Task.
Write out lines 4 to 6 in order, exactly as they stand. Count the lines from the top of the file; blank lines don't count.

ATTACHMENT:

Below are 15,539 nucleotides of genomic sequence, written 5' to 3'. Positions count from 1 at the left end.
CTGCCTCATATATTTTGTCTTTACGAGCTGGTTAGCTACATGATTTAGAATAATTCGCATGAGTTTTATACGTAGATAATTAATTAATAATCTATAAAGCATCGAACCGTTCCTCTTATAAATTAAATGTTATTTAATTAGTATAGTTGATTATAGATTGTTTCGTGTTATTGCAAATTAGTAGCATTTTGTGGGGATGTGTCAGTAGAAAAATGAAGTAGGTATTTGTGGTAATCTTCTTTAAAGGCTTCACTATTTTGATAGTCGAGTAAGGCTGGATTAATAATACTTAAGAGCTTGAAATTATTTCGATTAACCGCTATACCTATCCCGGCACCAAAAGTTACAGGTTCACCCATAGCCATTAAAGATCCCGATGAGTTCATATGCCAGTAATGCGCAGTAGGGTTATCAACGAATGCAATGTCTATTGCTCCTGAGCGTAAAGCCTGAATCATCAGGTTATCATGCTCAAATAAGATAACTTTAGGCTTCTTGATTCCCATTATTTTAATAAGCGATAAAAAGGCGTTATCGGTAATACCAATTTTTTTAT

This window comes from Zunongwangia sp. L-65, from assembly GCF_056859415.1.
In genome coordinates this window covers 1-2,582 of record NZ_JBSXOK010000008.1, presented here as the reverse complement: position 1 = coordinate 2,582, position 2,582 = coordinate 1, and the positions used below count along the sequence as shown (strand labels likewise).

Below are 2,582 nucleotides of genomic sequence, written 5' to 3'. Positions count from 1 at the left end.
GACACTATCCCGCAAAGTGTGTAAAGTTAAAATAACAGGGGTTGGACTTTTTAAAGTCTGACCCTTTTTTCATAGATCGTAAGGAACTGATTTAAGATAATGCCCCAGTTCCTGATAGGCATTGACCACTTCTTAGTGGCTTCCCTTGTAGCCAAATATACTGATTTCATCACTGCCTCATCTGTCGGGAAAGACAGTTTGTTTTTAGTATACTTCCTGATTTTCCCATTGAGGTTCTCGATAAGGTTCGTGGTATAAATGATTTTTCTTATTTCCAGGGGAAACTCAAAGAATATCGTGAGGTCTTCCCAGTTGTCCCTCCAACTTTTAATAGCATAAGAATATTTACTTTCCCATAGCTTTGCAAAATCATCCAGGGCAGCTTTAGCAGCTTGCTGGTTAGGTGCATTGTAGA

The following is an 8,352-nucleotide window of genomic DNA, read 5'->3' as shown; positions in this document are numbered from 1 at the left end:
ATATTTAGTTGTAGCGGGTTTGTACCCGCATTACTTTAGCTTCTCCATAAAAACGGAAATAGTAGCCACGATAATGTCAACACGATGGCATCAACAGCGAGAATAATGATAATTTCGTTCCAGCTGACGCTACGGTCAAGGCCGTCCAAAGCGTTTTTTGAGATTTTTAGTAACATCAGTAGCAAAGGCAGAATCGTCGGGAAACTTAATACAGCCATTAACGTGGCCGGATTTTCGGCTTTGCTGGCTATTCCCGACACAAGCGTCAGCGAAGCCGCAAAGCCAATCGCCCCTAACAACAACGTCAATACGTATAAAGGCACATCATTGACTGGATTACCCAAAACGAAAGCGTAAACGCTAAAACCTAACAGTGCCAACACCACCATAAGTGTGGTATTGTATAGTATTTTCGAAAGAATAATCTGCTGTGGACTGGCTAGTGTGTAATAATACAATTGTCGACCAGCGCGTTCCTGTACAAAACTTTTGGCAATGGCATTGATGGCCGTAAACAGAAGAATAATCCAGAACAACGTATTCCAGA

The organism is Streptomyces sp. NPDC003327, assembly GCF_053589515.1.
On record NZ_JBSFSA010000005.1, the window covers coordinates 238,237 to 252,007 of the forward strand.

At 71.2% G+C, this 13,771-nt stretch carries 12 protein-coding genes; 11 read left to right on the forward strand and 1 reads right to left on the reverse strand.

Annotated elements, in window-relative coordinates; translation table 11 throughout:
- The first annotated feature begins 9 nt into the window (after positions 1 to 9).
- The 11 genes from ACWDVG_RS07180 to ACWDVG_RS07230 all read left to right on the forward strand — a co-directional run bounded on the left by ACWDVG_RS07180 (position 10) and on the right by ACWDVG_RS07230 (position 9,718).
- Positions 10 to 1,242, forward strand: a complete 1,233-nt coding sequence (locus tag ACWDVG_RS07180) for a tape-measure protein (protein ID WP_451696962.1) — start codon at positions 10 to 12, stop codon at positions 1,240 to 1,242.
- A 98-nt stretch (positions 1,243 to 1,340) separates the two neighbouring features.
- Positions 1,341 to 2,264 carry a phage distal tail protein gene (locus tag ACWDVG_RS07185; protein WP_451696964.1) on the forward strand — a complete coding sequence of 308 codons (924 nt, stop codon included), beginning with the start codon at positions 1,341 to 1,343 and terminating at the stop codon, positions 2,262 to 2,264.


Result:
In genome coordinates this window covers 1-2,582 of record NZ_JBSXOK010000008.1, presented here as the reverse complement: position 1 = coordinate 2,582, position 2,582 = coordinate 1, and the positions used below count along the sequence as shown (strand labels likewise).

Below are 2,582 nucleotides of genomic sequence, written 5' to 3'. Positions count from 1 at the left end.
GACACTATCCCGCAAAGTGTGTAAAGTTAAAATAACAGGGGTTGGACTTTTTAAAGTCTGACCCTTTTTTCATAGATCGTAAGGAACTGATTTAAGATAATGCCCCAGTTCCTGATAGGCATTGACCACTTCTTAGTGGCTTCCCTTGTAGCCAAATATACTGATTTCATCACTGCCTCATCTGTCGGGAAAGACAGTTTGTTTTTAGTATACTTCCTGATTTTCCCATTGAGGTTCTCGATAAGGTTCGTGGTATAAATGATTTTTCTTATTTCCAGGGGAAACTCAAAGAATATCGTGAGGTCTTCCCAGTTGTCCCTCCAACTTTTAATAGCATAAGAATATTTACTTTCCCATAGCTTTGCAAAATCATCCAGGGCAGCTTTAGCAGCTTGCTGGTTAGGTGCATTGTAGA